Egypt's economy has all but ground to a halt, with banks closed, the country's credit ranking cut and international corporations and retailers sharply curtailing their operations.
The Central Bank of Egypt refused Tuesday for the third consecutive business day to allow state and commercial banks to open for fear they might be looted. Most automatic teller machines are empty of cash.
The financial chaos has escalated as protests continue against the 30-year rule of President Hosni Mubarak. Egyptians cannot get the state benefits and paychecks they normally receive in the first week of each month.
The Standard & Poor's financial services firm cut Egypt's credit rating one notch, from BB+ to BB. The ratings company warned that it could downgrade Egypt's standing even further within the next three months. In recent days, two other credit rating firms also downgraded Egypt's standing, with Moody's rating the country's bonds as "junk," and Fitch lowering its Egyptian outlook from "stable" to "negative."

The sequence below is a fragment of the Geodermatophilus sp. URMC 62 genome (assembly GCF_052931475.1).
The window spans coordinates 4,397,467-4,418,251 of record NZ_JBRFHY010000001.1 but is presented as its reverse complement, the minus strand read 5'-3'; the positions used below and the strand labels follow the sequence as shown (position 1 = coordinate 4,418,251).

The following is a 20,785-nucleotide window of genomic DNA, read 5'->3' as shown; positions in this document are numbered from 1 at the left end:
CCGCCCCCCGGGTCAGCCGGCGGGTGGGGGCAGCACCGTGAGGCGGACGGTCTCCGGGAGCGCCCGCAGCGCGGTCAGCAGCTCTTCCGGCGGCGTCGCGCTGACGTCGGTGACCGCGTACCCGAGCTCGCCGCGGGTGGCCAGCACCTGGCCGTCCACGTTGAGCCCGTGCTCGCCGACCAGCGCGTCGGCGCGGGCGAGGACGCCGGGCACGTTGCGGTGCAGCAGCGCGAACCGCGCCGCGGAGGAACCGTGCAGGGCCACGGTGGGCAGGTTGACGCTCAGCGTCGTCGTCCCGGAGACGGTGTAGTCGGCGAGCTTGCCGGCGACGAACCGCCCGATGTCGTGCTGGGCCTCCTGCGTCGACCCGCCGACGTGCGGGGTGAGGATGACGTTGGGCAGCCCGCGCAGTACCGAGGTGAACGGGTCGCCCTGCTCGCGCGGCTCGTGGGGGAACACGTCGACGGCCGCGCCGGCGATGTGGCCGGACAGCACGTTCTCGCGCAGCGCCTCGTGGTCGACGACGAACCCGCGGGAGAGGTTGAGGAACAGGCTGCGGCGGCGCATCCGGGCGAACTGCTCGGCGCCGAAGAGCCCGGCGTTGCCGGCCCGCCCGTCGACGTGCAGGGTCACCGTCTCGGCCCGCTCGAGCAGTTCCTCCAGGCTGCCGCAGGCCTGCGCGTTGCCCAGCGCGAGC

Meanwhile, such international employers in Egypt as U.S. companies Coca-Cola and General Motors, Germany's Volkswagen and the Dutch shopping and oil company A.P. Moller-Maersk, curtailed their Egyptian operations or pulled out of the country, at least for the time being.
Financial analysts have voiced the fear that the economic turmoil in Egypt could have a much broader international impact.
View the slide show of protests in Egypt
Oil prices on Monday reached a three-year high and investors sold off stocks and bonds of emerging economies, particularly those in the Mideast. So far, however, the Suez Canal, Egypt's key shipping channel, has remained open.
Investors had felt comfortable with the country's former finance minister, Youssef Boutros Ghali, who was credited with implementing economic reforms even as he was blamed in Egypt for unemployment that is likely above 20 percent. The investors say they are more skeptical of the new finance minister, Samir Radwan, despite his professed understanding of the protesters' grievances.
One analyst said Radwan's comments would not calm Egyptian economic worries and that they think the government of Mr. Mubarak may soon collapse.
Some information for this report was provided by AP.
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